How Can a Cookie Teach My Child to be Calm?

Last updated on November 2nd, 2018 at 11:11 pm

All children benefit from learning relaxation skills.

One of the most commonly used and effective relaxation skills is deep breathing. Deep breathing (also known as diaphragmatic breathing) involves slow, deep breaths through the diaphragm to initiate the body’s relaxation response. Relaxation skills are important to master because they can help children better manage anger, stress, fear, and anxiety.

Children may be resistant to learning and implementing relaxation skills. Teaching children to relax using a playful technique is an effective way to break through the resistive barrier.

An engaging intervention to teach diaphragmatic breathing is the Cookie Breathing Game (Lowenstein, 2016).

The child is directed to follow these steps:

  • Put your hand on your tummy, where your belly button is.
  • Slowly breathe in through your nose for three seconds and feel your tummy move out.
  • Slowly breathe out through your mouth for four seconds, and feel your tummy move in. 
  • Make sure your shoulders and chest are relaxed and still.
  • Only your tummy should be moving in and out. 
  • To help you learn this special way of breathing, imagine a yummy batch of cookies that just came out of the oven.
  • As you breathe in, smell those yummy cookies!
  • But they’re hot, so you have to blow on them to cool them down.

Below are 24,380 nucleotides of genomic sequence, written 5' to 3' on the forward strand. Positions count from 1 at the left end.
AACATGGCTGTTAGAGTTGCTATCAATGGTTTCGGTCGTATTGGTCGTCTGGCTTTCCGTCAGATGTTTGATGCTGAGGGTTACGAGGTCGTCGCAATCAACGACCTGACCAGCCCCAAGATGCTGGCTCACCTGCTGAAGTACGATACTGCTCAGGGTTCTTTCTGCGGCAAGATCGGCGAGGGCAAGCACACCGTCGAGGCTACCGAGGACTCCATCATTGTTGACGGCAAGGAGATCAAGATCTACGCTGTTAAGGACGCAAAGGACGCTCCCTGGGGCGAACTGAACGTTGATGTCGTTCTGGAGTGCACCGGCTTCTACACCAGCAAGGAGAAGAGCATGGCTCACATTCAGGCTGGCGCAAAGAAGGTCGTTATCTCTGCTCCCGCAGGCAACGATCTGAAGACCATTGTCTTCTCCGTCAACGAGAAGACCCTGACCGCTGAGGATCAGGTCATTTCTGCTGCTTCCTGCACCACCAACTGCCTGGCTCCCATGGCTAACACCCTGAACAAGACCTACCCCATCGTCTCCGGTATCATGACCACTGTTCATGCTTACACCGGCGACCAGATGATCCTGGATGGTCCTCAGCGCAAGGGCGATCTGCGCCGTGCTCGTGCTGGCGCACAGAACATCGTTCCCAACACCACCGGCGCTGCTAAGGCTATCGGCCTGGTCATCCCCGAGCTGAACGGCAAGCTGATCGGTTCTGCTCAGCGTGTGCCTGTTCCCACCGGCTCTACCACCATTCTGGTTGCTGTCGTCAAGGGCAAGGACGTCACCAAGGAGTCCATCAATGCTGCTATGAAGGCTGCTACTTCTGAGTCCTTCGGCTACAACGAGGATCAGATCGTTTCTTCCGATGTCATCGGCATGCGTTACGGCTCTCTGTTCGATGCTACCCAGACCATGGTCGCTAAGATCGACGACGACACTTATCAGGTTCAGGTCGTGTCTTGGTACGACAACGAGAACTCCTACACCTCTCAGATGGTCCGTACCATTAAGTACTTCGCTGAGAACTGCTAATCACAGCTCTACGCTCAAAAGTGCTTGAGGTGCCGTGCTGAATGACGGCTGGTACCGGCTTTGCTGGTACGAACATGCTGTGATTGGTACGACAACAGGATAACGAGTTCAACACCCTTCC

• As you breathe out, blow on the cookies to cool them down.

A game is then played to help the child practice. The child rolls the dice and does Cookie Breathing slowly and properly two times when an even number is rolled. The child gets a point if an odd number is rolled. The child gets a cookie once four points are earned.

Repeated practice is required when building relaxation skills; thus, home-based practice exercises are strongly encouraged. Parents should learn the Cookie Breathing technique as well so they can coach the child to practice the strategy at home. Practicing at bedtime is recommended as this helps the child relax in preparation for sleep.

Reference: Lowenstein, L. (2016). Creative CBT interventions for children with anxiety.  Toronto, ON: Champion Press.

 

About the Author

Lynne Kenney, Psy.D., is a Harvard trained psychologist, a mother of two, an international educator, and pediatric psychologist in Scottsdale, AZ. Since 1985, Dr. Kenney has worked as an educator in community service from the inner cities of Los Angeles to national organizations such as The Neurological Health Foundation, Understood.org, HandsOn Phoenix, and Points of Light (Generation On). Dr. Kenney’s works include the Social-Emotional Literacy program Bloom Your Room™; Musical Thinking; Bloom: 50 things to say, think and do with anxious, angry and over-the-top-kids and 70 Play Activities For Better Thinking, Self-Regulation, Learning and Behavior. Learn more at www.lynnekenney.com. Lynne is a member of the PedSafe Expert team

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